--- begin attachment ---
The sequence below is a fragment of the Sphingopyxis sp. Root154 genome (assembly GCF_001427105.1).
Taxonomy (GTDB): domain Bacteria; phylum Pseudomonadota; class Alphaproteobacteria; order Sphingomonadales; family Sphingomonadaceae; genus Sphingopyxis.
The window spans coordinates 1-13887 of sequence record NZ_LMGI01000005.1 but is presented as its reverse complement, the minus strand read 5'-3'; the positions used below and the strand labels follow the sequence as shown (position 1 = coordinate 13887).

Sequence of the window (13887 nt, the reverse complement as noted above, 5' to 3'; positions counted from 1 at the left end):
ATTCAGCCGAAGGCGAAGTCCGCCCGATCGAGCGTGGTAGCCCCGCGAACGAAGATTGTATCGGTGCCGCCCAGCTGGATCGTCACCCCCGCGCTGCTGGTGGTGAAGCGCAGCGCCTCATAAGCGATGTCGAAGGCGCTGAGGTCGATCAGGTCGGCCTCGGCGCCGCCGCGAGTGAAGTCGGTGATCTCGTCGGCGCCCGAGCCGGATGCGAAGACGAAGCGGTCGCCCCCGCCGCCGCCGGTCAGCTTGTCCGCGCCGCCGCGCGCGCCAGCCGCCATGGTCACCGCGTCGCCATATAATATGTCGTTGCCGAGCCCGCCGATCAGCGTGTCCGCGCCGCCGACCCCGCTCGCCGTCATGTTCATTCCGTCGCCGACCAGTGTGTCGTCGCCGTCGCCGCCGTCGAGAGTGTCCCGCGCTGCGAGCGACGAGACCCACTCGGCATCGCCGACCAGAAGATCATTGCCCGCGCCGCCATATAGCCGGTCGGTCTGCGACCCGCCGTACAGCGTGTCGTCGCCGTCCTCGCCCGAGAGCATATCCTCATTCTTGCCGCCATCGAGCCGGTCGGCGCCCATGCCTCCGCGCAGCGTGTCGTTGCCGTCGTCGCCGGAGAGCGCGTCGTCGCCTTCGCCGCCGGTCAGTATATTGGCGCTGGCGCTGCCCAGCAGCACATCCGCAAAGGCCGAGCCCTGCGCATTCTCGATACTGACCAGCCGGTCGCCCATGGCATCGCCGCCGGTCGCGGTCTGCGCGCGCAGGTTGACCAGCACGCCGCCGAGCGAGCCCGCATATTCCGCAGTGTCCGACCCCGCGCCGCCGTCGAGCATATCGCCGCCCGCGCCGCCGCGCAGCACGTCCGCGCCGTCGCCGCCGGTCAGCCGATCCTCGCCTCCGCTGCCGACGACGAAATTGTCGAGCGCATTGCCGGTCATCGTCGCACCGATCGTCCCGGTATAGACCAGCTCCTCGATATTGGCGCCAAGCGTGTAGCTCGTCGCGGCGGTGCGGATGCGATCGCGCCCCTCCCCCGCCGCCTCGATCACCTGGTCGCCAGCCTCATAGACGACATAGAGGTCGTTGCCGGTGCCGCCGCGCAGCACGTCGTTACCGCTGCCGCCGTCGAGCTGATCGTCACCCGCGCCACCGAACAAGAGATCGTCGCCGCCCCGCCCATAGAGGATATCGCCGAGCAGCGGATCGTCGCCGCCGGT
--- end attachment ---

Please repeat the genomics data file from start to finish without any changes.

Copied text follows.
The sequence below is a fragment of the Sphingopyxis sp. Root154 genome (assembly GCF_001427105.1).
Taxonomy (GTDB): domain Bacteria; phylum Pseudomonadota; class Alphaproteobacteria; order Sphingomonadales; family Sphingomonadaceae; genus Sphingopyxis.
The window spans coordinates 1-13887 of sequence record NZ_LMGI01000005.1 but is presented as its reverse complement, the minus strand read 5'-3'; the positions used below and the strand labels follow the sequence as shown (position 1 = coordinate 13887).

Sequence of the window (13887 nt, the reverse complement as noted above, 5' to 3'; positions counted from 1 at the left end):
ATTCAGCCGAAGGCGAAGTCCGCCCGATCGAGCGTGGTAGCCCCGCGAACGAAGATTGTATCGGTGCCGCCCAGCTGGATCGTCACCCCCGCGCTGCTGGTGGTGAAGCGCAGCGCCTCATAAGCGATGTCGAAGGCGCTGAGGTCGATCAGGTCGGCCTCGGCGCCGCCGCGAGTGAAGTCGGTGATCTCGTCGGCGCCCGAGCCGGATGCGAAGACGAAGCGGTCGCCCCCGCCGCCGCCGGTCAGCTTGTCCGCGCCGCCGCGCGCGCCAGCCGCCATGGTCACCGCGTCGCCATATAATATGTCGTTGCCGAGCCCGCCGATCAGCGTGTCCGCGCCGCCGACCCCGCTCGCCGTCATGTTCATTCCGTCGCCGACCAGTGTGTCGTCGCCGTCGCCGCCGTCGAGAGTGTCCCGCGCTGCGAGCGACGAGACCCACTCGGCATCGCCGACCAGAAGATCATTGCCCGCGCCGCCATATAGCCGGTCGGTCTGCGACCCGCCGTACAGCGTGTCGTCGCCGTCCTCGCCCGAGAGCATATCCTCATTCTTGCCGCCATCGAGCCGGTCGGCGCCCATGCCTCCGCGCAGCGTGTCGTTGCCGTCGTCGCCGGAGAGCGCGTCGTCGCCTTCGCCGCCGGTCAGTATATTGGCGCTGGCGCTGCCCAGCAGCACATCCGCAAAGGCCGAGCCCTGCGCATTCTCGATACTGACCAGCCGGTCGCCCATGGCATCGCCGCCGGTCGCGGTCTGCGCGCGCAGGTTGACCAGCACGCCGCCGAGCGAGCCCGCATATTCCGCAGTGTCCGACCCCGCGCCGCCGTCGAGCATATCGCCGCCCGCGCCGCCGCGCAGCACGTCCGCGCCGTCGCCGCCGGTCAGCCGATCCTCGCCTCCGCTGCCGACGACGAAATTGTCGAGCGCATTGCCGGTCATCGTCGCACCGATCGTCCCGGTATAGACCAGCTCCTCGATATTGGCGCCAAGCGTGTAGCTCGTCGCGGCGGTGCGGATGCGATCGCGCCCCTCCCCCGCCGCCTCGATCACCTGGTCGCCAGCCTCATAGACGACATAGAGGTCGTTGCCGGTGCCGCCGCGCAGCACGTCGTTACCGCTGCCGCCGTCGAGCTGATCGTCACCCGCGCCACCGAACAAGAGATCGTCGCCGCCCCGCCCATAGAGGATATCGCCGAGCAGCGGATCGTCGCCGCCGGT